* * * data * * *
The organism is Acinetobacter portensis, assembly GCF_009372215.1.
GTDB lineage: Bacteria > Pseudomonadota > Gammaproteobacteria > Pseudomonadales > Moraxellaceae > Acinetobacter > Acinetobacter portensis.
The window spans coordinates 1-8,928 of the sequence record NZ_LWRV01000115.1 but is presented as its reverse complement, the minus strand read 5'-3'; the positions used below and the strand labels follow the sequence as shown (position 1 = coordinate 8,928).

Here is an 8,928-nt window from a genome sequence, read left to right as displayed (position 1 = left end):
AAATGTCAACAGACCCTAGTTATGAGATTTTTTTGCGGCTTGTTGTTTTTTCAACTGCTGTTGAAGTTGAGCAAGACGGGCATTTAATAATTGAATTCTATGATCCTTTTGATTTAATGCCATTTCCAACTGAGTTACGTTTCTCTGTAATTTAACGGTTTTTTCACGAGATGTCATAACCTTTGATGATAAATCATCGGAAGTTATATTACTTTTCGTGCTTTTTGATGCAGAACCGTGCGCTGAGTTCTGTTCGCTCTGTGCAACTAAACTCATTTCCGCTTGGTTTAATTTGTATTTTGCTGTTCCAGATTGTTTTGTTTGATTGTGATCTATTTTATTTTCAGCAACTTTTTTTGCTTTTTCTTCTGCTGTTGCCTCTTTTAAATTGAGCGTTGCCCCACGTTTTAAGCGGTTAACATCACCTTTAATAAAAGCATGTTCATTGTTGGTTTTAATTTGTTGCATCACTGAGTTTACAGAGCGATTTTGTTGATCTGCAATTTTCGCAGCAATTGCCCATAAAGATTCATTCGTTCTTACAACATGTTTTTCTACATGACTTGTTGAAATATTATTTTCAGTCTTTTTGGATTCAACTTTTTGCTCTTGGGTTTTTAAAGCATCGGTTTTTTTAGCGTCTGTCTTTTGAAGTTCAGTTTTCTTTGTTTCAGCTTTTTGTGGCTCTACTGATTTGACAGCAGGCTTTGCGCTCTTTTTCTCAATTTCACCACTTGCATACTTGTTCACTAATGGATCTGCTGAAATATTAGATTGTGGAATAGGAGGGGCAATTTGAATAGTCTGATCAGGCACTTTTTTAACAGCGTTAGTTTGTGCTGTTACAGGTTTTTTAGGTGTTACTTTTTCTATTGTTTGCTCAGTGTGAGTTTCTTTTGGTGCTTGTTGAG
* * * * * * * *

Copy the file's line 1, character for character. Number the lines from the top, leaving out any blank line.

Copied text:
The organism is Acinetobacter portensis, assembly GCF_009372215.1.